I’ve been riding on fixed gear bikes for a few years now. However, until recently I’ve never really embraced the style of riding fully. My fixie was basically ridden like a single speed road bike that can’t coast; since I’ve always run a front brake, I’ve never really committed to learning the entire skill set that goes into riding a bike that has a direct drivetrain. Until now.
My old school road bike that I’ve been riding as an urban utility bike is slowly being retired, and her place amongst my stable of bikes has been replaced by a newer model, a Lurker by Gran Royale Bikes/ Eastern. Fixed gear bikes are relatively inexpensive since there isn’t much to them, and I wanted to have a solid base to start with. (the offensive purple/ lavender color was just a bonus) Locking up the rear wheel on my vintage bike was resulting in cracking and popping noises, and I don’t think the vintage Campagnolo cranks were designed to launch off curbs and small ledges, much less the abuse I plan to dish out.
To my MTB riding friends that are concerned I’ve crossed over to the dark side in riding fixed gear bikes: get over it. I did. At least give it a try; otherwise you’re just talking smack about a riding experience you know nothing about. Take it from someone that has seen the light, and once thought as you did.
I’ll be the first to admit it — during my bike shop wrenching days in the northwest, when other guys were commuting in to the bike shop on their minimal stripped down road steeds, I didn’t quite get the appeal. At the time, I was all about big tires, and as much suspenion my bike could reasonably handle. Why would I want to pedal around town on skinny tires and not even be able to coast, much less bunny hop? I was far more excited about the stairs I would gap or double during my daily urban assault on the way to work. Sure, my DH bike made for a portly commuter bike at 44lbs, but being able to use a flight of stairs as a launch ramp for a no footer made it all worth it.
Fast forward a few years, and I’m on my 3rd or 4th road bike, and I’m all about speeding through town like hell on wheels. I could barely hop up curbs, but dang if I couldn’t get where I needed to be quickly. With 23c tires I’m averaging several miles an hour faster than 26″ wheels, and that made a big difference when the ride to work took up to an hour.
At some point though the single speeder in me took over, and the road machine was stripped down to a single cog in the rear. The reality was simple for me: I really don’t like riding on the road for long distances. I’m not that guy. I don’t like wearing a full spandex kit, and no matter how efficient it is, I can’t get over the aesthetics of it. In fact, the only time I’d rock it is on a group road ride with road racers, where I need every advantage just to keep up. For longer distances, I’d rather have a throttle. Some call it being an adrenaline junkie. I won’t disagree.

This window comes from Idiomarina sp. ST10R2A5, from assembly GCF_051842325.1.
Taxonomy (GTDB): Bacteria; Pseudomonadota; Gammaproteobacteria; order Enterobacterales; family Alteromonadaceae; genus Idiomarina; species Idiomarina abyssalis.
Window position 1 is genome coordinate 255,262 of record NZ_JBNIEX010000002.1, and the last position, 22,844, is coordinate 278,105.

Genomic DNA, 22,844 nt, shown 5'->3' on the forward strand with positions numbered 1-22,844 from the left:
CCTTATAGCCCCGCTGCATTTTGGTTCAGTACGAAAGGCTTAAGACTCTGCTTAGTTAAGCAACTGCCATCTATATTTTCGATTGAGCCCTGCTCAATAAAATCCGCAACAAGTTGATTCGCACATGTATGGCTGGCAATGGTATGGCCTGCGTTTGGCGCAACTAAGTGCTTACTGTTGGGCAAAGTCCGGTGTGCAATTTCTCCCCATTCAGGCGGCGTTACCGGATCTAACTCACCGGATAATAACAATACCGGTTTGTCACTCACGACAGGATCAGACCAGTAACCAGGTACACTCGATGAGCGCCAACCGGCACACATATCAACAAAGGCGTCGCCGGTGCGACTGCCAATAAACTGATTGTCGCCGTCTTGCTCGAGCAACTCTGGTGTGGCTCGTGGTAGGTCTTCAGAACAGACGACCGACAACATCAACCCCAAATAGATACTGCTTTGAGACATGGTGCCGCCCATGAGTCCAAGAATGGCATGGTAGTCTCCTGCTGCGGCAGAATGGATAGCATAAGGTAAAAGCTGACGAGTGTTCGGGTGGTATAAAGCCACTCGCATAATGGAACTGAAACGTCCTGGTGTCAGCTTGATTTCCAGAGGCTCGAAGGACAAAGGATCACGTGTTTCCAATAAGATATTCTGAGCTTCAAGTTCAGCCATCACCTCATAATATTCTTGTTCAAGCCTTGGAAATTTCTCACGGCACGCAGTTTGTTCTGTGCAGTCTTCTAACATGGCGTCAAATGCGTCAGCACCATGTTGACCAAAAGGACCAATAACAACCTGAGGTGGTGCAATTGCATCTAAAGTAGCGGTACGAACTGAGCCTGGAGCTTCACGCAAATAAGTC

Adding the additional element of not being able to coast with a fixed rear cog makes riding on the road interesting to me again. I’m accustomed to sharing lanes with cars in an urban setting after being a motorcycle commuter, and darting through slow lanes on skinny tires is exciting stuff. If you haven’t tried it, you might be missing out. I used to think it was silly that fixed riders couldn’t just hop up a curb, and yet, now that I’ve fully embraced riding fixed, I’m finding that you can have flow in your urban experience, that can’t be had any other way.
Slowing down? A pain in the ass. Putting your foot down at the stop light? Seeing as how I’m still trying to figure out how to get my foot back into the foot straps, I’d rather keep my foot in. Bunny hopping up a curb? I’m still working on that one, although I’m starting to figure it out by watching fixed gear freestyle videos. The learning curve is strange, and I’m finding that I actually bunny hop better right foot forward instead of my usual left. (?)
I’m not sure whether I’m going to embrace the fixed gear freestyle movement yet, or just stick with the 700c wheels. One thing I do miss with the fixed bike is the ability to manual, and the thought of putting pegs on seems like a bad idea for a bike that feels this fragile. (I’m also starting to ride my BMX bike again, so I’m getting my fix there as well) I’m slowly starting to figure it all out though, and have even considered taking off my front brake; that’s true commitment there. Since I live at the top of a rather steep hill with an intersection at the bottom, I haven’t taken that step yet, but I’ll let you know when I do.